Today, after a year of discussions, finding funds, designing, ordering, building, testing, in the lab and in my garden, we finally deployed the 3-node wireless soil moisture sensor network in a blueberry barren at Cherryfield Farms Inc. It’s up and running!

The individual nodes consist of an Arduino node, a solar panel for battery power, an Xbee radio for wireless communication, and a soil moisture sensor each. The Arduinos are enclosed in weather-proof boxes, and the soil moisture sensors are deploy horizontally at 3.5 inch depth since the root system of blueberries is shallow. The base station is a Raspberry Pi that is powered off an in-field power station that Cherryfield Farms uses for its controlled irrigation system, and also uses an Xbee radio, writing the data locally to flash.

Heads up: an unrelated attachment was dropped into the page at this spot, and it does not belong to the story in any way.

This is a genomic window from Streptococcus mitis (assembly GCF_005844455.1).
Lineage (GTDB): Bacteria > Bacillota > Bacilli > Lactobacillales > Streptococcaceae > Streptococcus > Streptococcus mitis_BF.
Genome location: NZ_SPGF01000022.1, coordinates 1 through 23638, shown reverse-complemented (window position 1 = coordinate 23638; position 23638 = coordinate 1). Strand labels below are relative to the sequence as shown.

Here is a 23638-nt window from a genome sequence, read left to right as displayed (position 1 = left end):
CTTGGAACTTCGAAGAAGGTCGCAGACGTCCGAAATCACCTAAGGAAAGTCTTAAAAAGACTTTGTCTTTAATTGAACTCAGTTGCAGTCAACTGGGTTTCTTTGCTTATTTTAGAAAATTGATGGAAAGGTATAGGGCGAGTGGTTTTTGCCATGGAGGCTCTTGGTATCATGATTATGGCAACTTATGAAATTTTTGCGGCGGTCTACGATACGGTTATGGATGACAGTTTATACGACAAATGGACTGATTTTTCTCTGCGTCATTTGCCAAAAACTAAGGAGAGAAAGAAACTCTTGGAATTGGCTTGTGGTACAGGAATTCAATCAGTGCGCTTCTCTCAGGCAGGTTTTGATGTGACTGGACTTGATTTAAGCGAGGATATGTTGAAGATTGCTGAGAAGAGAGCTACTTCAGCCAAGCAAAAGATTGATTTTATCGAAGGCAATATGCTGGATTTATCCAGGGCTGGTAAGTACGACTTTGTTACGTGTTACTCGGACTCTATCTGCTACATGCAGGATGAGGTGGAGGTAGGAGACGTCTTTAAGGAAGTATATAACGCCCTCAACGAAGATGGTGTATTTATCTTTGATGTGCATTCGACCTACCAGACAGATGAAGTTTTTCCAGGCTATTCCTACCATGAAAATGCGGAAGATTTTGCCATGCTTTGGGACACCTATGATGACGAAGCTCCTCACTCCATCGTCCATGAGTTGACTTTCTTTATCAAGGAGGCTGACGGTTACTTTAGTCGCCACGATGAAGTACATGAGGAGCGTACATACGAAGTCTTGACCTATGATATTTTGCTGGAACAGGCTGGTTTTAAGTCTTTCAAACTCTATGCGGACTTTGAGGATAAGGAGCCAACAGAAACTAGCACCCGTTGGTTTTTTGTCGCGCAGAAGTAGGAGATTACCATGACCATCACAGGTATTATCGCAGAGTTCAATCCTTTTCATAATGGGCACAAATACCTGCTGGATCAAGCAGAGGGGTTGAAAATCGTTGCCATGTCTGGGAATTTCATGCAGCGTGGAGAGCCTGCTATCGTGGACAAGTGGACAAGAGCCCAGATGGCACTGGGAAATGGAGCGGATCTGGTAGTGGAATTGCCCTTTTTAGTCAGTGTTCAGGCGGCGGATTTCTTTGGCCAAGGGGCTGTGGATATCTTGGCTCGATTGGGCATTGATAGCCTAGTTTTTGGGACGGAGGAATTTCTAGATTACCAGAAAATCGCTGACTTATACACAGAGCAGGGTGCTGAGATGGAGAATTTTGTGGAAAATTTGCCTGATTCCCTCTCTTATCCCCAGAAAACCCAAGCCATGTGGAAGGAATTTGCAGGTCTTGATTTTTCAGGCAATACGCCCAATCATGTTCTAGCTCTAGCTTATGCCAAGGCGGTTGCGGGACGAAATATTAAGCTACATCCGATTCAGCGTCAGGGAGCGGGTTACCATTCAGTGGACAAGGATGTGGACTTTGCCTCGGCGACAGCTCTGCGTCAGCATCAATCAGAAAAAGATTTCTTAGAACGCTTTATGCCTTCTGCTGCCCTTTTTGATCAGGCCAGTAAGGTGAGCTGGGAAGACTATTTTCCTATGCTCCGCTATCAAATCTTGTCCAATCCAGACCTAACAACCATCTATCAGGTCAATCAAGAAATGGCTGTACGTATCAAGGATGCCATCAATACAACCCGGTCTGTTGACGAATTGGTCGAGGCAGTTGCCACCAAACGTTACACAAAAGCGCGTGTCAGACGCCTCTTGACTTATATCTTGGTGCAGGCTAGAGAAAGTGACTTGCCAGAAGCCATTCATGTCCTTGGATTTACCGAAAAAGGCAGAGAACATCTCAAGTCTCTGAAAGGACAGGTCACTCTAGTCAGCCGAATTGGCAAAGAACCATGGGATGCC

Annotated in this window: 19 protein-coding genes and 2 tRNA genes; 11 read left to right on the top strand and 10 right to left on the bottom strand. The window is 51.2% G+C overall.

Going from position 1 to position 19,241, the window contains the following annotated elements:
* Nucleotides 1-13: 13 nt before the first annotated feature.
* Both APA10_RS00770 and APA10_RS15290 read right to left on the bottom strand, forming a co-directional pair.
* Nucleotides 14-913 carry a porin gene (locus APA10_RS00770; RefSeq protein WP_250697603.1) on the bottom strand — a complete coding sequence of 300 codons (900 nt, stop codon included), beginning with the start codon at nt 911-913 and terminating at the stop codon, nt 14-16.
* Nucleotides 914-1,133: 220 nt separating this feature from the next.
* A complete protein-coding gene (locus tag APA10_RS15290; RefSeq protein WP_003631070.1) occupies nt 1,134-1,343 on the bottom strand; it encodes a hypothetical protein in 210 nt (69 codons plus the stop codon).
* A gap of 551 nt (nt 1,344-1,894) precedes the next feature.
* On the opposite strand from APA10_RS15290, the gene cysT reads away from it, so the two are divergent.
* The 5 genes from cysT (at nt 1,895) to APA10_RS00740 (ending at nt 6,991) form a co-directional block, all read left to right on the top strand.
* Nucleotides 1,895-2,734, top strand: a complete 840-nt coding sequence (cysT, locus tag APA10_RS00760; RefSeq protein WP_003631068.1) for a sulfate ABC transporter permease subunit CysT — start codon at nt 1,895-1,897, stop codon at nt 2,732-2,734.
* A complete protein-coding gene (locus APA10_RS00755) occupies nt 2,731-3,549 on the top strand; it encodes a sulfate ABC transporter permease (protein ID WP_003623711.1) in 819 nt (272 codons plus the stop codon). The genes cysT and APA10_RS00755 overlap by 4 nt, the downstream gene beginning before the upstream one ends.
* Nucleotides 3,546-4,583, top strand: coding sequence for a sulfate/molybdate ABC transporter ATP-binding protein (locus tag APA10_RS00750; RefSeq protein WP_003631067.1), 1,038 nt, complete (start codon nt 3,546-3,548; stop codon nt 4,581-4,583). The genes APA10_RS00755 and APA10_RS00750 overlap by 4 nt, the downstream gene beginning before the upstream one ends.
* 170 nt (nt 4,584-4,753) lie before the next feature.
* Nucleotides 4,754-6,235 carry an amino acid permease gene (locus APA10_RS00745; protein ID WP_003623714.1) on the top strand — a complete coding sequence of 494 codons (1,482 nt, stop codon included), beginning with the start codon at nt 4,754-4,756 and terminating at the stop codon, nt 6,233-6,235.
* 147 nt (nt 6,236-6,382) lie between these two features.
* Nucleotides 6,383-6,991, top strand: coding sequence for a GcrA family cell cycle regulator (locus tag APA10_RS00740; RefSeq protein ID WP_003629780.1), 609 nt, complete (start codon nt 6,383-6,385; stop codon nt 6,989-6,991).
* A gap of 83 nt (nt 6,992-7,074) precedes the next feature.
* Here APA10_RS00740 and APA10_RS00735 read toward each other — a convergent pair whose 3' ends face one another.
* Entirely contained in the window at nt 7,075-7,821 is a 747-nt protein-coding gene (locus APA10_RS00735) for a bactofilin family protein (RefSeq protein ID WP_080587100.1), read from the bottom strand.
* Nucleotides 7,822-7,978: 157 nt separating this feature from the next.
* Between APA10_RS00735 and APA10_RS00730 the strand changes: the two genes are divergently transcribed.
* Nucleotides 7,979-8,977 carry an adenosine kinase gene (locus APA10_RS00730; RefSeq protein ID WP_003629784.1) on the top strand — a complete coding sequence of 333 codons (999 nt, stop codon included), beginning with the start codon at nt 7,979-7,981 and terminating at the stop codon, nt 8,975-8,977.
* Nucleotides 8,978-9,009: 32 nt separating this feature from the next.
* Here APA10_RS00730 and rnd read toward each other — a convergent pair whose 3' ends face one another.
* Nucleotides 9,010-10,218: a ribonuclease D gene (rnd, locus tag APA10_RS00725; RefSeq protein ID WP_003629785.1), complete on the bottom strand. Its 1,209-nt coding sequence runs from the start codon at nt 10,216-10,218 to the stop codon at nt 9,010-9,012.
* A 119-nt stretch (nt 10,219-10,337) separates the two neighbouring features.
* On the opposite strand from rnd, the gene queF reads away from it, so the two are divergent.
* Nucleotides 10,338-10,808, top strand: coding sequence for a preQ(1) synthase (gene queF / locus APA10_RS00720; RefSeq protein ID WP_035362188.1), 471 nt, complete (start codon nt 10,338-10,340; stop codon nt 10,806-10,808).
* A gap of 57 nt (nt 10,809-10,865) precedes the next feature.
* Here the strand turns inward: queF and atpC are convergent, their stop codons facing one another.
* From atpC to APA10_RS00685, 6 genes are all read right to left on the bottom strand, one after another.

Everything is up and running, and the sensors send data every 5 minutes.

Joel and J.C. sorting out the nodes.

Joel and J.C. sorting out the nodes.

Raspberry pi base station to the right.

Raspberry pi base station to the right.

Node 1 -- with a view of a small section of the blueberry barren

Node 1 — with a view of a small section of the blueberry barren

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Node 2 — (Node 1 is close to the left upper half near the tree line and the ‘antenna’)

Waiting for the data to come in

Waiting for the data to come in

The team -- Joel Whitney (MSIS student and Cherryfield field manager), Silvia Nittel (faculty), J.C. Whittier (Phd student)

The team — Joel Whitney (MSIS student and Cherryfield field manager), Silvia Nittel (faculty), J.C. Whittier (Phd student)

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